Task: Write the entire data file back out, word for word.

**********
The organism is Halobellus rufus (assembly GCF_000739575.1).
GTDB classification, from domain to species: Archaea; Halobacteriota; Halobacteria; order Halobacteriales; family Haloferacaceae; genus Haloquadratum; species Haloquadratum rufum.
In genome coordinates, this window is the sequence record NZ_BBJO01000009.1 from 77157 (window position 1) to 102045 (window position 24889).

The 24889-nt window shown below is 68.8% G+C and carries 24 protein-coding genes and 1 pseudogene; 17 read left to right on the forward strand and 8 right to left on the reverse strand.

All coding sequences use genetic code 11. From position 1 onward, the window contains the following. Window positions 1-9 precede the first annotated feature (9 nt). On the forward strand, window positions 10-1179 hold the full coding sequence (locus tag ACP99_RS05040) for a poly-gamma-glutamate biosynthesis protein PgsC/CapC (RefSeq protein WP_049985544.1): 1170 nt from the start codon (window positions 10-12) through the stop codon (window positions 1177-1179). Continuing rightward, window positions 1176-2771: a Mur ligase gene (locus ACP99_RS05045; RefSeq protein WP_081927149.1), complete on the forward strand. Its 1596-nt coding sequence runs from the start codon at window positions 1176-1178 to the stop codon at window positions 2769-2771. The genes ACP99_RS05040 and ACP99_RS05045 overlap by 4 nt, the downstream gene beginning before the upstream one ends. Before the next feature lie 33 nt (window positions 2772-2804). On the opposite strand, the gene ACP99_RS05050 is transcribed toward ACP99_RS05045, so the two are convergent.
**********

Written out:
The organism is Halobellus rufus (assembly GCF_000739575.1).
GTDB classification, from domain to species: Archaea; Halobacteriota; Halobacteria; order Halobacteriales; family Haloferacaceae; genus Haloquadratum; species Haloquadratum rufum.
In genome coordinates, this window is the sequence record NZ_BBJO01000009.1 from 77157 (window position 1) to 102045 (window position 24889).

The 24889-nt window shown below is 68.8% G+C and carries 24 protein-coding genes and 1 pseudogene; 17 read left to right on the forward strand and 8 right to left on the reverse strand.

All coding sequences use genetic code 11. From position 1 onward, the window contains the following. Window positions 1-9 precede the first annotated feature (9 nt). On the forward strand, window positions 10-1179 hold the full coding sequence (locus tag ACP99_RS05040) for a poly-gamma-glutamate biosynthesis protein PgsC/CapC (RefSeq protein WP_049985544.1): 1170 nt from the start codon (window positions 10-12) through the stop codon (window positions 1177-1179). Continuing rightward, window positions 1176-2771: a Mur ligase gene (locus ACP99_RS05045; RefSeq protein WP_081927149.1), complete on the forward strand. Its 1596-nt coding sequence runs from the start codon at window positions 1176-1178 to the stop codon at window positions 2769-2771. The genes ACP99_RS05040 and ACP99_RS05045 overlap by 4 nt, the downstream gene beginning before the upstream one ends. Before the next feature lie 33 nt (window positions 2772-2804). On the opposite strand, the gene ACP99_RS05050 is transcribed toward ACP99_RS05045, so the two are convergent.